This is where the Sing Sing Prison Museum community, authors, scholars, and book lovers can find reading recommendations, thought-provoking discussion questions, and access to conversations with authors and journalists about the deep-reaching ecosystem of the criminal justice system. This will be an opportunity for readers to expand their knowledge of the criminal justice system through works of fiction, nonfiction, and other mediums. SSPM will showcase a plethora of voices and perspectives to unlock the past and open minds.
The Urban Underworld in Late Nineteenth-Century New York: The Autobiography of George Appo
WHAT WE'RE READING: This month we are honored to feature an autobiography "The Urban Underworld in Late Nineteenth-Century New York: The Autobiography of George Appo," by former Sing Sing incarcerated individual, George Appo, and edited by Timothy J. Gilfoyle. The book follows the first-hand account of Appo, a pickpocket and con man, who spent his early years in various penitentiaries and prisons in New York. He recalls his time in Sing Sing Prison, providing insight into corruption, corporal punishment, and incarceration.
Appo, an orphaned Chinese American, lived in the Five Points neighborhood of New York City. His upbringing taught him to do whatever was necessary to survive. At the age of 15, Appo was caught pickpocketing, charged, and sentenced to time on the school ship called "Mercury." Throughout his life, Appo was in and out of different prisons until the early 20th century.
His account of Sing Sing gives an insider perspective on prison life during the late 1800s and early 1900s. He describes a system of informal entitlements created by prison guards: the incarcerated people could pay and bribe guards to receive newspapers, tobacco, and even could be exempt from hard labor. Appo also discusses another administrative system in which, to cut costs, prison administrators would assign office work to inmates. This allowed them to manipulate records and change release dates for other inmates.
Through his description of corruption and corporal punishment, Appo raises the question: What is the purpose of prisons? Is it to reform incarcerated individuals? Is it to separate them from the general public? Is it to take advantage of cheap labor?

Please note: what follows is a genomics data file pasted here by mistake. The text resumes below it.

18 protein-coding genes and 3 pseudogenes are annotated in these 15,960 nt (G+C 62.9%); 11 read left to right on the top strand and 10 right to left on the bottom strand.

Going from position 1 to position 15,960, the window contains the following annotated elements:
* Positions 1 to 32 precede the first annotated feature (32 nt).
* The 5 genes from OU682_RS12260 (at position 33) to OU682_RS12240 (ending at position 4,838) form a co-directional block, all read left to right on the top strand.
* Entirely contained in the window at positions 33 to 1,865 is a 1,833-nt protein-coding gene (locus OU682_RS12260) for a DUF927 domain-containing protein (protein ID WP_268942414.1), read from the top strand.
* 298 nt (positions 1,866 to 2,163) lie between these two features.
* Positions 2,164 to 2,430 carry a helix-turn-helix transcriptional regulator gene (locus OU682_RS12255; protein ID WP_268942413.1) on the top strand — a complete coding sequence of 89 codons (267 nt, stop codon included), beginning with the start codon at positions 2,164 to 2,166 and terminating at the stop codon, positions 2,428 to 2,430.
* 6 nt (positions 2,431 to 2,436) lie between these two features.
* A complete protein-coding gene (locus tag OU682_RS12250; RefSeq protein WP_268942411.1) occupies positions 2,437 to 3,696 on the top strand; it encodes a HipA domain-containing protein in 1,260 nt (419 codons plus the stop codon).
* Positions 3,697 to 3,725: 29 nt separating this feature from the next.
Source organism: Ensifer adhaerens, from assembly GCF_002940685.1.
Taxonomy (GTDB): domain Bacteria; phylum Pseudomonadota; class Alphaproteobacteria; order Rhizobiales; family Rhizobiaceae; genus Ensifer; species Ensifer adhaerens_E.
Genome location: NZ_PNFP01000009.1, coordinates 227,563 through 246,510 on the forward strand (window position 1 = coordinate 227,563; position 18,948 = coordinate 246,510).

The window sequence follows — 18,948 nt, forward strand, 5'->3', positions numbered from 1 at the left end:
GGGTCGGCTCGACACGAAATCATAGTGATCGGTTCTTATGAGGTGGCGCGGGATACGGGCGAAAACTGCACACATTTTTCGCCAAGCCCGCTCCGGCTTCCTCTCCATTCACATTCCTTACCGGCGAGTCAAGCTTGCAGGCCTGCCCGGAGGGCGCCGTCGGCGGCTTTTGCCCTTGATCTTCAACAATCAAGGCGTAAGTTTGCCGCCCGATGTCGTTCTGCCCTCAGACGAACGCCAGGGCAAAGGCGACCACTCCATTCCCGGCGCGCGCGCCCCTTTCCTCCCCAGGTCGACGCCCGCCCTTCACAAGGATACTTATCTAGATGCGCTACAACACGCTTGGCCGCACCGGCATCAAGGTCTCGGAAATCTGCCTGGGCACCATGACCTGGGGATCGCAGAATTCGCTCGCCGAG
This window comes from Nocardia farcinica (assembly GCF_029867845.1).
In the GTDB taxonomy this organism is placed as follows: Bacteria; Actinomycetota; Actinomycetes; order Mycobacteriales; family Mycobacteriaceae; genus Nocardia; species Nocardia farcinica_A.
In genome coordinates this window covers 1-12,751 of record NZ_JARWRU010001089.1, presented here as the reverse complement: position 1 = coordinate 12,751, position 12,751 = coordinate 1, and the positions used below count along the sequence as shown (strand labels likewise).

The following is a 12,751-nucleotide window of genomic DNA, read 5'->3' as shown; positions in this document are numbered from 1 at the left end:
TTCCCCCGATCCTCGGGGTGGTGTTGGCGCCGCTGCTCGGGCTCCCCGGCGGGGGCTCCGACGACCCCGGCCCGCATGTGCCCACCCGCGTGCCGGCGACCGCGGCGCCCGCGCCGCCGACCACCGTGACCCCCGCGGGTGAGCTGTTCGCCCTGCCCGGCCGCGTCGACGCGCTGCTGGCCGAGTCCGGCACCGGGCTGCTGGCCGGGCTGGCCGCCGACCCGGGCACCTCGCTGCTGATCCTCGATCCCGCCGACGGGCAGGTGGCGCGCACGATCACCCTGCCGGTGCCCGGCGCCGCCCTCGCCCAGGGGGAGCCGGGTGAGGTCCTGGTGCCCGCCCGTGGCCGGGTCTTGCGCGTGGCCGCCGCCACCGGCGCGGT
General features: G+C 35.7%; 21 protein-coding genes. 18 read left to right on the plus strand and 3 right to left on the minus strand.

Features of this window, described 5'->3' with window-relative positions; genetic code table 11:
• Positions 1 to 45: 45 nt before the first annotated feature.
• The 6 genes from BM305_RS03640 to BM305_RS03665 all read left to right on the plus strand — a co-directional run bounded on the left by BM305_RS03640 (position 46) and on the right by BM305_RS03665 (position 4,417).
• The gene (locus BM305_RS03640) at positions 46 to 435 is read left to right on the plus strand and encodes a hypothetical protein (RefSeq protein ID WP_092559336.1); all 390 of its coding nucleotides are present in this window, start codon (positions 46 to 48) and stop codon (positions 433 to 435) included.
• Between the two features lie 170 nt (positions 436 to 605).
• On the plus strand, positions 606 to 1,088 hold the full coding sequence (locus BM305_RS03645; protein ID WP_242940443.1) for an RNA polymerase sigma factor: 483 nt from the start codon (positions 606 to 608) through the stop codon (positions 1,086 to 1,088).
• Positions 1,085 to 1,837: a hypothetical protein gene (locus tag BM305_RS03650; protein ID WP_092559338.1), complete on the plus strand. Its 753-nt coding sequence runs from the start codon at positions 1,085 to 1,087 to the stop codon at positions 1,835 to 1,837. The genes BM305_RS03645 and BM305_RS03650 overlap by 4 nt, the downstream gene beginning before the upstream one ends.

Read Appo's autobiography here: https://www.amazon.com/Urban-Underworld-Late-Nineteenth-Century-York-ebook/dp/B07L9F65LJ/ref=sr_1_1?crid=2VSHTTR4UEO0F&keywords=george+appo&qid=1659373572&sprefix=george+appo%2Caps%2C63&sr=8-1
The Ossining Public Library has kindly put together a LibGuide for Pride Month. You can read more about Pride Month and access relevant resources here.
Caught Up: Girls, Surveillance, and Wraparound Incarceration by Jerry Flores
From home, to school, to juvenile detention center, and back again. Follow the lives of fifty Latina girls living forty miles outside of Los Angeles, California, as they are inadvertently caught up in the school-to-prison pipeline. Their experiences in the connected programs between “El Valle” Juvenile Detention Center and “Legacy” Community School reveal the accelerated fusion of California schools and institutions of confinement. The girls participate in well-intentioned wraparound services designed to provide them with support at home, at school, and in the detention center. But these services may more closely resemble the phenomenon of wraparound incarceration, in which students, despite leaving the actual detention center, cannot escape the surveillance of formal detention, and are thereby slowly pushed away from traditional schooling and a productive life course.
Watch Sing Sing Prison Museum in Conversation with Jerry Flores
Also Available in Spanish
The Nickel Boys by Colson Whitehead
In this Pulitzer Prize-winning novel, Colson Whitehead writes the story of two boys unjustly sentenced to a reform school in Jim Crow-era Florida. When Elwood Curtis, a Black boy growing up in 1960s Tallahassee, is unfairly sentenced to a juvenile reformatory called the Nickel Academy, he finds himself trapped in a grotesque chamber of horrors. Elwood’s only salvation is his friendship with fellow “delinquent” Turner, which deepens despite Turner’s conviction that Elwood is hopelessly naive, that the world is crooked, and that the only way to survive is to scheme and avoid trouble. As life at the Academy becomes ever more perilous, the tension between Elwood’s ideals and Turner’s skepticism leads to a decision whose repercussions will echo down the decades. Based on the real story of a reform school that operated for 111 years and warped the lives of thousands of children, The Nickel Boys is a devastating, driven narrative.